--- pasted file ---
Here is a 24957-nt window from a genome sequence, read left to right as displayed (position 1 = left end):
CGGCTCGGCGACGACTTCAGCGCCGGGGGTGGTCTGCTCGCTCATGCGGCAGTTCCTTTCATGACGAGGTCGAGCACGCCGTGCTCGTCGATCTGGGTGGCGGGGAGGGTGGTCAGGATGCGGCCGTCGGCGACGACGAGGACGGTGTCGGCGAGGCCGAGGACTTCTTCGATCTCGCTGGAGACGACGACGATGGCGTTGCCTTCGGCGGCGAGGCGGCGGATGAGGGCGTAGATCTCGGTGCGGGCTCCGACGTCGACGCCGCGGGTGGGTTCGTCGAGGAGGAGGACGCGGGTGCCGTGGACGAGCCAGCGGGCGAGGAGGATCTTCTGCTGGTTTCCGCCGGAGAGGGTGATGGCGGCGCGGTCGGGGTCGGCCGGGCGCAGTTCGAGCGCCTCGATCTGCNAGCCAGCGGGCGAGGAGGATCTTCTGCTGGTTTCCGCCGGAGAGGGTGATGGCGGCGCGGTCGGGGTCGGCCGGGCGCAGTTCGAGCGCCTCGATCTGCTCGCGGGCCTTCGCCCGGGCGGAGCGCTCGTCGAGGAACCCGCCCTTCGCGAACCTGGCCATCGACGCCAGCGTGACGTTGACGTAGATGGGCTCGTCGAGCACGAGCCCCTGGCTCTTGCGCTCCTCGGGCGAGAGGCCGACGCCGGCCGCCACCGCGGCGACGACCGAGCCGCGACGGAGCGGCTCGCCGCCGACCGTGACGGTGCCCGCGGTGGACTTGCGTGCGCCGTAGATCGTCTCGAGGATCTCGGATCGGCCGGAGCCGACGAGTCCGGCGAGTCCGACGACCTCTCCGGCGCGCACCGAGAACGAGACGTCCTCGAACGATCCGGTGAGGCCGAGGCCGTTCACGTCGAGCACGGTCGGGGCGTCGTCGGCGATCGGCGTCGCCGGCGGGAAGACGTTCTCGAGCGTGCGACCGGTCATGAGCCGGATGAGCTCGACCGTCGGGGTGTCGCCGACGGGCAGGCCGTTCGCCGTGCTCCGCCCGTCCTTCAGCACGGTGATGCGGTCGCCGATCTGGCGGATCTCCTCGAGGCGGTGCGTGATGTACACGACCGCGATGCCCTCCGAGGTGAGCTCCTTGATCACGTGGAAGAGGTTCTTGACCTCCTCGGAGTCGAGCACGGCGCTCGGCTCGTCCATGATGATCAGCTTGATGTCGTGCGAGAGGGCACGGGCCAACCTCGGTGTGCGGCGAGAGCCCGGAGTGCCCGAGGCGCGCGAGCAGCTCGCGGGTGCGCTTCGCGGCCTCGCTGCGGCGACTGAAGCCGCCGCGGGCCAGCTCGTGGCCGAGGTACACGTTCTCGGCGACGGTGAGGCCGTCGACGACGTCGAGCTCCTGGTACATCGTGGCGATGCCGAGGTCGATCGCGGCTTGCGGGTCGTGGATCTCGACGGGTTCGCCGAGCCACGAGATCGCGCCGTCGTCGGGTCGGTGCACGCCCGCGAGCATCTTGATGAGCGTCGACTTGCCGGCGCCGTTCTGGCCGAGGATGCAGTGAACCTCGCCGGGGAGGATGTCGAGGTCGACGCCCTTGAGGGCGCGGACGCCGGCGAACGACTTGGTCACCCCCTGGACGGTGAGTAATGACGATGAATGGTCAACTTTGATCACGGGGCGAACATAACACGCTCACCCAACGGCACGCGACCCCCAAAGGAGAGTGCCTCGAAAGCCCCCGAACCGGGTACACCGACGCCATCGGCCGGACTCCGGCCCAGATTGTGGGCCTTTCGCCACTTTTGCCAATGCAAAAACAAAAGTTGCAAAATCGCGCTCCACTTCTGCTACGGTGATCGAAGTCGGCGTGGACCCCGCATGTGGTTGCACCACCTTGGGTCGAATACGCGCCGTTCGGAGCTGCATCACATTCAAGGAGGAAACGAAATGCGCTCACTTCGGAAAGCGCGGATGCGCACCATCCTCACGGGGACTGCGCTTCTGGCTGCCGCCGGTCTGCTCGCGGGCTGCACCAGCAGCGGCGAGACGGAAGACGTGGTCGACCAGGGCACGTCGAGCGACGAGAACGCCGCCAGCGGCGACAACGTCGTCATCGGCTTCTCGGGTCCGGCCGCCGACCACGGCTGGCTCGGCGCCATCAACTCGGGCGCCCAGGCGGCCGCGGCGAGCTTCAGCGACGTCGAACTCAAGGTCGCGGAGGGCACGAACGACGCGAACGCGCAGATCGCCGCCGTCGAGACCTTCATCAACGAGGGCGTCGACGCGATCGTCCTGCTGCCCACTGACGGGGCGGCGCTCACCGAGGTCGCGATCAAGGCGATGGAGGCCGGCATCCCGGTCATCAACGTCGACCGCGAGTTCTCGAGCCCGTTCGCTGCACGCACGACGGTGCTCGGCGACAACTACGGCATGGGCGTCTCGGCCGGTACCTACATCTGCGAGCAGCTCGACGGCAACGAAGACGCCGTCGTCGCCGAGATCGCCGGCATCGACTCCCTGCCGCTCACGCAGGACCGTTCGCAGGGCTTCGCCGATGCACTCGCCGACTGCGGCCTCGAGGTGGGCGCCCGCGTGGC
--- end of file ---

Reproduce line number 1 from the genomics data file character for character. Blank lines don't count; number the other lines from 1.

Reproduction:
Here is a 24957-nt window from a genome sequence, read left to right as displayed (position 1 = left end):